But we now realise that what we are dealing with is so complicated and urgent that we have to help to make sure the results are understood,” she told AFP.

Climate change to ‘disperse’ cane toads

Climate change will aid the spread of noxious pests such as cane toads, with an expert predicting their toxic march could reach as far Perth and other parts of WA’s coast.

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After years of trying to hold back the westward path of the pests, authorities captured the first toad that hopped across the NT/WA border earlier this month.

Associate Professor Grant Wardell-Johnson, from Curtin University of Technology, said their arrival should act as a warning on all introduced species.

“While the initial colonisation wave seems very scary, cane toads are only one of many species on the move,” he said on Friday.

“Climate models predict that as the weather heats up, cane toads will go in search of suitable habitats further and further afield.

“It’s inevitable that eventually we will see them in Perth and in the south-west.”

Since being introduced to Queensland in the 1930s, cane toads have spread across northern Australia.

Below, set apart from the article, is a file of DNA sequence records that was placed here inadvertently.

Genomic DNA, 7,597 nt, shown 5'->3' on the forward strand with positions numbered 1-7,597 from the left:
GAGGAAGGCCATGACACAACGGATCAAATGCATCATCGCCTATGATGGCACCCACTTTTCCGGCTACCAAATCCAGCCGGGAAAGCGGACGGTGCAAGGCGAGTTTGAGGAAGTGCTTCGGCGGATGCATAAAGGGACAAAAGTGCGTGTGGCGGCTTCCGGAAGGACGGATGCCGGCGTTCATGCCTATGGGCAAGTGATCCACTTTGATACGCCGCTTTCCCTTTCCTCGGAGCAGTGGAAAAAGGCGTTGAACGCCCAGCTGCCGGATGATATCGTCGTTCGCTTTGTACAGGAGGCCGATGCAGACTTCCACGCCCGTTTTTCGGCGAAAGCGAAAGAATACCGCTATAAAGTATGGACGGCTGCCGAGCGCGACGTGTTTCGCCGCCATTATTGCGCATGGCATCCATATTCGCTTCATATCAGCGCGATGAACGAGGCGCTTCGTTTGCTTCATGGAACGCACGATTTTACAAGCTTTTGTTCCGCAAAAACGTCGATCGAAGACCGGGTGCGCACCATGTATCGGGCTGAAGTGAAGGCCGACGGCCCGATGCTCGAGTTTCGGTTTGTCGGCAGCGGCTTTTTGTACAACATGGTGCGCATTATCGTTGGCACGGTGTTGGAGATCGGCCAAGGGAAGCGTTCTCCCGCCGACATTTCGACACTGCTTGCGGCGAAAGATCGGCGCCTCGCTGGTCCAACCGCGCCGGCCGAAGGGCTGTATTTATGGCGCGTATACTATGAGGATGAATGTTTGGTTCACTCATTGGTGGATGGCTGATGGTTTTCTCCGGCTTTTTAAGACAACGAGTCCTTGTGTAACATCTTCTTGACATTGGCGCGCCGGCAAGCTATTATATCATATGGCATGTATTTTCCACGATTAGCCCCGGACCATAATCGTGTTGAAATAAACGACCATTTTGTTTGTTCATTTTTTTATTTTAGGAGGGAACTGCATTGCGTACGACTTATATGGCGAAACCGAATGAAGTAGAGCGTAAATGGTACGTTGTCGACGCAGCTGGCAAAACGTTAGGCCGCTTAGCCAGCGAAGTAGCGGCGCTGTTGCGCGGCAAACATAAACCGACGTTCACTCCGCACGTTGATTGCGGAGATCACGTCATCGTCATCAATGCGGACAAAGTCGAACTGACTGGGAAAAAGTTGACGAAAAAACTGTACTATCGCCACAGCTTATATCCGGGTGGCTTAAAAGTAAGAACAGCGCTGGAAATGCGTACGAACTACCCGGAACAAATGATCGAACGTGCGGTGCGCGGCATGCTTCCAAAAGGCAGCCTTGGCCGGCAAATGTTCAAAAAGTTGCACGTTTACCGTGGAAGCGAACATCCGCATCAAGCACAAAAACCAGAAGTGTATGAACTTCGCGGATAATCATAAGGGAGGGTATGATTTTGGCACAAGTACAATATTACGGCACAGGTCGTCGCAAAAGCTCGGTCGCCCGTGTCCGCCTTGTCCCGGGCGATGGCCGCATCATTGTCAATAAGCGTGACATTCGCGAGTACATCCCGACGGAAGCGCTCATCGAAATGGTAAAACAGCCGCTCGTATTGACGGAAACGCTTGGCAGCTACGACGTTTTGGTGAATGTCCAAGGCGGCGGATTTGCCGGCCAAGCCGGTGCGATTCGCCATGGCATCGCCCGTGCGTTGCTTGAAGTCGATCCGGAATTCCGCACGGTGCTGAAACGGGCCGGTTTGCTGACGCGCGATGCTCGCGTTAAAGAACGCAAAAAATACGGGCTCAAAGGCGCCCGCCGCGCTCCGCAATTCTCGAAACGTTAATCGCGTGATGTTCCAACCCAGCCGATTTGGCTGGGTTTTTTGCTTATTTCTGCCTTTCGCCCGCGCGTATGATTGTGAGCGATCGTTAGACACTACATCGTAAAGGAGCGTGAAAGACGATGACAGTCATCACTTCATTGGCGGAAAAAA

They have already ravaged the world heritage-listed Kakadu National Park, killing everything that eats them, from crocodiles to quolls, as they moved north to Darwin.

But cane toads will not be the only pests to take advantage of a warmer Australia, said Prof Wardell-Johnson.

“More worrying is the march of other species across landscapes as a result of climate change,” he said.

“While cane toads do cause damage to local ecosystems, their environmental impact seems to be exaggerated and is far outweighed by the damage caused by other more serious threats such as Phytophthora, cats and foxes.”

He said other introduced species would react to global warming, with disastrous impacts on native wildlife and flora.

“Many species that are currently ‘sleepers’ will become much more serious pests as the effects of climate change are felt,” he said.

“Like cane toads, these species will take to the road looking for more suitable habitats and will leave a trail of destruction as they go.”

The first toad to hop into WA was a 10cm male, which authorities captured near the Great Northern Highway.

His arrival came despite the millions of dollars spent by commonwealth, state and territory governments in an effort to stop the toads’ western migration.

Prof Wardell-Johnson called on governments to strengthen quarantine services.

“This is the best way to approach the issue because once a species is established eradication is almost never an option and the costs of management skyrocket quickly,” he said.

“But the real answer lies in bringing carbon emissions under limits that will enable human society to continue to live comfortably.”

If climate change continued unabated, the professor said cane toads and other introduced species would fare better than people.

Poms ramping up demand for Aussie homes